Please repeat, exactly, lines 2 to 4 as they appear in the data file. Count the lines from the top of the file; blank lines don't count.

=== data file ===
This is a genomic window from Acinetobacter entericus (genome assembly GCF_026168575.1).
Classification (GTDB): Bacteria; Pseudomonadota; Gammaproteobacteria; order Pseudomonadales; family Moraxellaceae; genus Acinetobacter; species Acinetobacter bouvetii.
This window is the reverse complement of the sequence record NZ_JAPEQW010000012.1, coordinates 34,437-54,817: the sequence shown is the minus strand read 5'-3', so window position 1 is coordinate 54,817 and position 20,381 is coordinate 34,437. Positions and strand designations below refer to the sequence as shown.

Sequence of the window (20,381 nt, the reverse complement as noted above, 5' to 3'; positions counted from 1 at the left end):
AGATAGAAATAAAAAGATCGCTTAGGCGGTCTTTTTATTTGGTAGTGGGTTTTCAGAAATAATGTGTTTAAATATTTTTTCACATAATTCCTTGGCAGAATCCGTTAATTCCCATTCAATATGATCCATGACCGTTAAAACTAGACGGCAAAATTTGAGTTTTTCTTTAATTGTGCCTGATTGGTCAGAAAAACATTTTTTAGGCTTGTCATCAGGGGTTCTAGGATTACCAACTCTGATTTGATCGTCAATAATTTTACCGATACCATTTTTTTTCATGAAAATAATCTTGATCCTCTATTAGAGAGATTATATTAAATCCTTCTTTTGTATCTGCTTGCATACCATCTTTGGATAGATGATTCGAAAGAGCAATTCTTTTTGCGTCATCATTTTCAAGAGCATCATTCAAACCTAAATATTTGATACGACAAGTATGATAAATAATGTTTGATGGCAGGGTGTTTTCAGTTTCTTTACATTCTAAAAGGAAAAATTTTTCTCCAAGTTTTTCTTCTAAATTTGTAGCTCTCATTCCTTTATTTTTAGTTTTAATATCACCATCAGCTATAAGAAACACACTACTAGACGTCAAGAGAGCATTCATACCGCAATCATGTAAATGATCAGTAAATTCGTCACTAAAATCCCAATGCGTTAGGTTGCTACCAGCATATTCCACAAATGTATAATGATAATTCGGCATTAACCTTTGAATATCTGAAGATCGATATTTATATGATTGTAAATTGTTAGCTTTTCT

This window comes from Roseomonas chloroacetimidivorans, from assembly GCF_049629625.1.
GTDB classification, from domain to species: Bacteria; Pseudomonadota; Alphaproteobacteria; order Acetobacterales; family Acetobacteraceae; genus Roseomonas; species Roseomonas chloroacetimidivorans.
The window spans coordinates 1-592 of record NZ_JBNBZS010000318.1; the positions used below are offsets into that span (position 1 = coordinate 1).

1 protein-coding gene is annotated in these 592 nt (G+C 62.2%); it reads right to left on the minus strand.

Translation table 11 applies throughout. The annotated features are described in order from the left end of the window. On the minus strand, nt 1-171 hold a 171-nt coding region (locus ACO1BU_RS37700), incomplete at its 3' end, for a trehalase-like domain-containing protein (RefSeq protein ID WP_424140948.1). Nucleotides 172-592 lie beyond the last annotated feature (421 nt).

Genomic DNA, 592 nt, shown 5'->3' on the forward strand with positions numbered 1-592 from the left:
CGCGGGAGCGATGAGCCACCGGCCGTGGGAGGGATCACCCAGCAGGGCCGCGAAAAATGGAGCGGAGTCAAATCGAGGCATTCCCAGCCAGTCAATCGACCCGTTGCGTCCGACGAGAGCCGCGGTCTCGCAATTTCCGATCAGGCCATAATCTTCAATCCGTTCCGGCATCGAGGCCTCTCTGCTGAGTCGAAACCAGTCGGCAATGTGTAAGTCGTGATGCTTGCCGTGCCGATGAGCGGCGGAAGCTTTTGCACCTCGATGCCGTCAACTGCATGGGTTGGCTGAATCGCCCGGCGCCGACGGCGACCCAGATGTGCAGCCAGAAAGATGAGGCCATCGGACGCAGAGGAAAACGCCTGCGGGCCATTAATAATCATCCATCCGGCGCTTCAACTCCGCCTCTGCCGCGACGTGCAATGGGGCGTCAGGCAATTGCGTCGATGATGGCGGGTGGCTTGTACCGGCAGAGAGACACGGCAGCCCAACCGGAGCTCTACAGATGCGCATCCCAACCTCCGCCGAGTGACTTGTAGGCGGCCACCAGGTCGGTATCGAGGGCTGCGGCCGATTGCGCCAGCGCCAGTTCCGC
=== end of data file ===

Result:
Classification (GTDB): Bacteria; Pseudomonadota; Gammaproteobacteria; order Pseudomonadales; family Moraxellaceae; genus Acinetobacter; species Acinetobacter bouvetii.
This window is the reverse complement of the sequence record NZ_JAPEQW010000012.1, coordinates 34,437-54,817: the sequence shown is the minus strand read 5'-3', so window position 1 is coordinate 54,817 and position 20,381 is coordinate 34,437. Positions and strand designations below refer to the sequence as shown.

Sequence of the window (20,381 nt, the reverse complement as noted above, 5' to 3'; positions counted from 1 at the left end):